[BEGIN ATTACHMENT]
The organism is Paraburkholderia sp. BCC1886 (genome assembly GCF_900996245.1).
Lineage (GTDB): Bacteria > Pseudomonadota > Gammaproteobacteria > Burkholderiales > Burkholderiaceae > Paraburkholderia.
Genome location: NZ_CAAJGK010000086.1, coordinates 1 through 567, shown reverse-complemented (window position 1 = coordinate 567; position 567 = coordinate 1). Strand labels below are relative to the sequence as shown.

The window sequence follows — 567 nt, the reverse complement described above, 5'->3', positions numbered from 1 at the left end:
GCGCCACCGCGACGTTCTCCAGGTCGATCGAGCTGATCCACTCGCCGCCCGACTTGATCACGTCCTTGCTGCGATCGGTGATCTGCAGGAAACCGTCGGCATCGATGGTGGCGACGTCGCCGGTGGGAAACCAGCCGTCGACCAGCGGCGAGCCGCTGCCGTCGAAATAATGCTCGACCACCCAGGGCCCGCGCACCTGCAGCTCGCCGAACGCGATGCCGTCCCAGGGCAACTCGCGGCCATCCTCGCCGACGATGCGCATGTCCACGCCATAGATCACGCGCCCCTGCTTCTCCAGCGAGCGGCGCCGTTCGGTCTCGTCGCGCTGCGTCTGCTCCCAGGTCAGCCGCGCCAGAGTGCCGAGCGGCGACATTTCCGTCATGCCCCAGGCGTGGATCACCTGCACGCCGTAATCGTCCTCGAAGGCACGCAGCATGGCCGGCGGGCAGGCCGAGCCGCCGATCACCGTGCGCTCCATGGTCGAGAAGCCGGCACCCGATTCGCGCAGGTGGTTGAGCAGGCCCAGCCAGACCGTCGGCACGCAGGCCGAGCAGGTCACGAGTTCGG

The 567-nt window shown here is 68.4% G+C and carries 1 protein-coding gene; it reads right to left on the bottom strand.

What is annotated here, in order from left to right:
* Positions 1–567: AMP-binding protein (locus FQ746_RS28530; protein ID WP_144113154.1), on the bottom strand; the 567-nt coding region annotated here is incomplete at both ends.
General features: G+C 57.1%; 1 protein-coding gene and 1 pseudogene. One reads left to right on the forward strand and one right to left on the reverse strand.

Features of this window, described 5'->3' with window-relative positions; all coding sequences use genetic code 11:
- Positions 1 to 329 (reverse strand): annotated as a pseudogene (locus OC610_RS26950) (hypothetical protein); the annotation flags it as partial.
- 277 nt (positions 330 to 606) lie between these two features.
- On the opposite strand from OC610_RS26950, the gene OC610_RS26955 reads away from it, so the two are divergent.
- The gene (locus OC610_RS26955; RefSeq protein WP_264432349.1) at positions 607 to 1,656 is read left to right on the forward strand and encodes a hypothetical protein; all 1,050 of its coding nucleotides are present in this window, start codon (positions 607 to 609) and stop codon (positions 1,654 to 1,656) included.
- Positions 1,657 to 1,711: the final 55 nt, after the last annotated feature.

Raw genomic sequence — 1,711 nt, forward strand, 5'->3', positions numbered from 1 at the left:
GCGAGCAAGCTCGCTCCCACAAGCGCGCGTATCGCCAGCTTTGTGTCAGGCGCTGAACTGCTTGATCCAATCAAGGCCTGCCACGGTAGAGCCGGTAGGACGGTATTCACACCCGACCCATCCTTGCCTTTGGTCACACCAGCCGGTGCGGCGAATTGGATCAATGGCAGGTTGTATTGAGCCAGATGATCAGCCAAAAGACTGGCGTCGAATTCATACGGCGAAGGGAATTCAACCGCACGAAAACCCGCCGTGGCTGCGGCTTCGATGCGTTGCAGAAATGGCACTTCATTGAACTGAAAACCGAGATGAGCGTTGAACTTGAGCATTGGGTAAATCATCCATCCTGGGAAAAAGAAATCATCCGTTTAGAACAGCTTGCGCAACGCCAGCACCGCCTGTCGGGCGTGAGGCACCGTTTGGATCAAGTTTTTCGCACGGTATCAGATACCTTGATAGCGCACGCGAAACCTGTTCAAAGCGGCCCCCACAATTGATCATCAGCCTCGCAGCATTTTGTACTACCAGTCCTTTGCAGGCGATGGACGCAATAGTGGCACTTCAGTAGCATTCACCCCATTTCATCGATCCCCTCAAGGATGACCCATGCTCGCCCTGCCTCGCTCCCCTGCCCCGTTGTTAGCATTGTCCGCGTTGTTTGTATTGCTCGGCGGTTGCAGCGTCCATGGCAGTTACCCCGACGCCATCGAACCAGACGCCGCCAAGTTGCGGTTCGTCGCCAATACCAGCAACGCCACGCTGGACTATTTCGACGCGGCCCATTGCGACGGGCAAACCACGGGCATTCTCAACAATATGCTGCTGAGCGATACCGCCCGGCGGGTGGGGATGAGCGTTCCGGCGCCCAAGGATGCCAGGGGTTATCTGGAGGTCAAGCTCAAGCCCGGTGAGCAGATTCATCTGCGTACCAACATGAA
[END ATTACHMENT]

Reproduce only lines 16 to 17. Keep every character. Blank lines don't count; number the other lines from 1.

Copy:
Raw genomic sequence — 1,711 nt, forward strand, 5'->3', positions numbered from 1 at the left:
GCGAGCAAGCTCGCTCCCACAAGCGCGCGTATCGCCAGCTTTGTGTCAGGCGCTGAACTGCTTGATCCAATCAAGGCCTGCCACGGTAGAGCCGGTAGGACGGTATTCACACCCGACCCATCCTTGCCTTTGGTCACACCAGCCGGTGCGGCGAATTGGATCAATGGCAGGTTGTATTGAGCCAGATGATCAGCCAAAAGACTGGCGTCGAATTCATACGGCGAAGGGAATTCAACCGCACGAAAACCCGCCGTGGCTGCGGCTTCGATGCGTTGCAGAAATGGCACTTCATTGAACTGAAAACCGAGATGAGCGTTGAACTTGAGCATTGGGTAAATCATCCATCCTGGGAAAAAGAAATCATCCGTTTAGAACAGCTTGCGCAACGCCAGCACCGCCTGTCGGGCGTGAGGCACCGTTTGGATCAAGTTTTTCGCACGGTATCAGATACCTTGATAGCGCACGCGAAACCTGTTCAAAGCGGCCCCCACAATTGATCATCAGCCTCGCAGCATTTTGTACTACCAGTCCTTTGCAGGCGATGGACGCAATAGTGGCACTTCAGTAGCATTCACCCCATTTCATCGATCCCCTCAAGGATGACCCATGCTCGCCCTGCCTCGCTCCCCTGCCCCGTTGTTAGCATTGTCCGCGTTGTTTGTATTGCTCGGCGGTTGCAGCGTCCATGGCAGTTACCCCGACGCCATCGAACCAGACGCCGCCAAGTTGCGGTTCGTCGCCAATACCAGCAACGCCACGCTGGACTATTTCGACGCGGCCCATTGCGACGGGCAAACCACGGGCATTCTCAACAATATGCTGCTGAGCGATACCGCCCGGCGGGTGGGGATGAGCGTTCCGGCGCCCAAGGATGCCAGGGGTTATCTGGAGGTCAAGCTCAAGCCCGGTGAGCAGATTCATCTGCGTACCAACATGAA